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Dr. B.
Dr. B., Cat Veterinarian
Category: Cat Veterinary
Satisfied Customers: 20839
Experience:  Small animal veterinarian with a special interest in cats, happy to discuss any questions you have.
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My 4 year old female cat has thrown up twice in the last 12

Customer Question

My 4 year old female cat has thrown up twice in the last 12 hours. Her behavior is normal, she's eating & drinking. Normally I wouldn't worry but I just learned that Lily of the Valley can be toxic. I had a few stems in the house and she was rubbing her nose on the flowers.
JA: I'm sorry to hear that. Did you see what the cat ate?
Customer: I examined the Lily of the Valley petals and stems - it doesn't appear she's eaten any of it. Since she first threw up, she has eaten her normal cat food and cat treats.
JA: Is there anything else important you think the Veterinarian should know about the cat?
Customer: the only extra piece of information I can think to mention is she's still playful & has been purring like normal.
JA: OK. Got it. I'm sending you to a secure page on JustAnswer so you can place the $5 fully-refundable deposit now. While you're filling out that form, I'll tell the Veterinarian about your situation and then connect you two.
Submitted: 1 year ago.
Category: Cat Veterinary
Expert:  Dr. B. replied 1 year ago.
Hello & welcome, I am Dr. B, a licensed veterinarian and I would like to help you with your wee one today. What did her vomit look like? Any plant material there?Can she keep water down? Drinking any more then usual?Are her gums pink or pale/white? Moist or sticky?If you press on her belly, does she have any discomfort, tenderness, or tensing?Has she had any diarrhea?
Customer: replied 1 year ago.
The first time she vomitted (about 6pm last night) it was mostly food with some clear liquid. This morning it was just clear liquid. Neither time was there plant material in her vomit. She was just drinking a few minutes ago and that seems to be staying down. I haven't noticed her drinking anymore than usual. Her gums are pink and a little moist. She didn't react when I pressed on her belly. There's been no diarrhea.
Expert:  Dr. B. replied 1 year ago.
Thank you,Now I am glad that we aren't seeing plant material nor those other signs, as these are toxic as you noted and often cause GI upset (vomiting, appetite loss, diarrhea) but also can affect the heart, blood pressure, and cause seizures. So, we do want to make sure this is out of reach from now on. Otherwise, while we do need to consider this as a possible trigger for her nausea, other considerations would include gut infections, pancreatitis, parasites/protozoa infections, and general dietary indiscretions. With this all in mind, since she can keep water down, we can try some home supportive care to see if we can settle her stomach. To start, if she hasn’t just vomited (since otherwise we’d need to rest her stomach for a few hours first), then you can consider treating her with an antacid. Common pet safe OTC ones we can use include Pepcid (More Info/Dose @ or Tagamet (More Info/Dose Here @ Whichever you choose, we’d give this 20 minutes before offering food to allow absorption. Of course, do check with her vet before use if she has any known health issues or is on any medications you didn’t mention. As well, if you try this and find her nausea too severe to keep it down, then that is usually a red flag that we need her vet to bypass her mouth with injectable anti-vomiting medication. Once that has had time to absorb and she is steadier on her stomach, you can consider starting her on a light/easily digestible diet. Start with a small volume (a spoonful). Examples you can use are boiled chicken, boiled white fish, scrambled eggs, or meat baby food (as long as its garlic/onion free). When you offer that spoonful, give her 30 minutes to settle. If she keeps the food down, you can give a bit more and so on. As her stomach stabilizes, you can offer more. The aim of these diets is that they will be better tolerated/absorbed by the compromised gut. Therefore, it should get more nutrients in and result in less GI upset. Overall, the lily is a concern but we do have some other considerations for her nausea and vomiting. Therefore, since the plant looks undisturbed and she hasn't brought up plant material, we’d want to start supportive care to settle her stomach. If she cannot keep that or water down at any point, appears dehydrated already, or doesn’t respond to the above within 12-24 hours; then we'd want to get her vet involved. They can assess her hydration, make sure there is nothing in her stomach that shouldn't be there or any sinister viruses present. Depending on their findings, her vet can treat her with injectable anti-vomiting medication +/- antibiotics to settle her stomach, and get her back feeling like herself. Please take care,Dr. B. -----------------------------------------------------------------------------------------------------------------If you have any other questions, please ask me – I’ll be happy to respond. **Afterwards, I would be grateful if you would rate my service by clicking on the "Rate my Expert' button at the top of the page as this is the only way I am credited for helping you. Thank you for your feedback!: )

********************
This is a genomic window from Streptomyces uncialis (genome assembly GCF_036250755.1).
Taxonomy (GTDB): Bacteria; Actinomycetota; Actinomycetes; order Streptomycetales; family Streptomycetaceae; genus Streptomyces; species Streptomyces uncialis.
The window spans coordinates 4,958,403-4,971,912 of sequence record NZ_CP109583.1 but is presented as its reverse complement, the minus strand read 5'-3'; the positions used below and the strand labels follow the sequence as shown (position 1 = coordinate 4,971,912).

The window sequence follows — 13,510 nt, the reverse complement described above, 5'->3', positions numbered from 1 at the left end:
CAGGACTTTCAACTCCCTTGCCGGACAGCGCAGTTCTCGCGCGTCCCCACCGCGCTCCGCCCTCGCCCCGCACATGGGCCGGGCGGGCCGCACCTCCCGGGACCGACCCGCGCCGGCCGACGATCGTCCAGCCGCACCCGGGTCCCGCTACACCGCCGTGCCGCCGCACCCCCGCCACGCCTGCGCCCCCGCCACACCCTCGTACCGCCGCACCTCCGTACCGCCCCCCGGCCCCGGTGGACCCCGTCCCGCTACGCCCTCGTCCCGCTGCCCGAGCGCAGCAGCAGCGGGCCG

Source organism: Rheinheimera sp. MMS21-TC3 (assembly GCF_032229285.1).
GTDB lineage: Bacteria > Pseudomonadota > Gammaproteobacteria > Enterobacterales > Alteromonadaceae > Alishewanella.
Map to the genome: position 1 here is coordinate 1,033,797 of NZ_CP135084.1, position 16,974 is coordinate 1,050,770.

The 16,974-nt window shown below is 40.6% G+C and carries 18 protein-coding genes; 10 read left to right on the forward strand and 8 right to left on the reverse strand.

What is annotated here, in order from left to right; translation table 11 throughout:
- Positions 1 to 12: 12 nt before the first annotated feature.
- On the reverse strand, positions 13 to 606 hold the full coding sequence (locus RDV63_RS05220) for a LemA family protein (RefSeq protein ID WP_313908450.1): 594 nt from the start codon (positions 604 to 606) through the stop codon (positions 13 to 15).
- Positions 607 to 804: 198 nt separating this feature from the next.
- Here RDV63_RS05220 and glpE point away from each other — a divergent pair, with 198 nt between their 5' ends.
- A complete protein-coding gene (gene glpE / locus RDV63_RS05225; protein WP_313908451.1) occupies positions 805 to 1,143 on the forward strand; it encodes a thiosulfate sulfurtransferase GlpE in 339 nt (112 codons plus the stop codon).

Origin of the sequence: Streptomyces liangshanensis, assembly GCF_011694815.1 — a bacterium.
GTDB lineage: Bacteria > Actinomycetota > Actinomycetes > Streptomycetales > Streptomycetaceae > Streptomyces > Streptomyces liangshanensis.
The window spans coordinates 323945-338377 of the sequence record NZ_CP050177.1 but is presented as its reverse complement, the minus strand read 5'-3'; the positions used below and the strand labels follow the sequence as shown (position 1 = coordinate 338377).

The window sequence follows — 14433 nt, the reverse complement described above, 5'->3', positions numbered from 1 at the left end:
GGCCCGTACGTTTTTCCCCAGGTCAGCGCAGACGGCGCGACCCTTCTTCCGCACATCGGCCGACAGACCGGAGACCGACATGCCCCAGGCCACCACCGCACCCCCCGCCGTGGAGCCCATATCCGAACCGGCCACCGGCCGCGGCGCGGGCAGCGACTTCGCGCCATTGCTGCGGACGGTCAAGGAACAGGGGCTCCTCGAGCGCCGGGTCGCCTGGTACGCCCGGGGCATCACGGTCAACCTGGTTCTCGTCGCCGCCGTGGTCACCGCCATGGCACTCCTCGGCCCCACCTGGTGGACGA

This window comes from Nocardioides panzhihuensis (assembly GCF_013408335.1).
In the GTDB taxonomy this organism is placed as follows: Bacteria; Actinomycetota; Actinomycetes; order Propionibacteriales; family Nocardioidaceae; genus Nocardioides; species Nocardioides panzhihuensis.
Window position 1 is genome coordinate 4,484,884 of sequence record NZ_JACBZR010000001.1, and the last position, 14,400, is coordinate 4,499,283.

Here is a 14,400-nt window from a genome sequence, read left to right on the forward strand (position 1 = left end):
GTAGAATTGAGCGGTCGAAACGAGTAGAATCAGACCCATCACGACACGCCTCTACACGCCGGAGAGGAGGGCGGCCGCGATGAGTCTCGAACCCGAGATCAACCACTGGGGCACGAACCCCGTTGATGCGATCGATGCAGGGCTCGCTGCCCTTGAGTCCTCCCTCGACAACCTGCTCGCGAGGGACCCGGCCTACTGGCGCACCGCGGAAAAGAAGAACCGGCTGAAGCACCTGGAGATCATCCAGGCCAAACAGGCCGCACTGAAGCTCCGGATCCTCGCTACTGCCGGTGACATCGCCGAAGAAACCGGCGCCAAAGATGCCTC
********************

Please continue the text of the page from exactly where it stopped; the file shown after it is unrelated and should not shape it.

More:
Expert:  Dr. B. replied 1 year ago.
How is everything going with your wee one?Dr. B.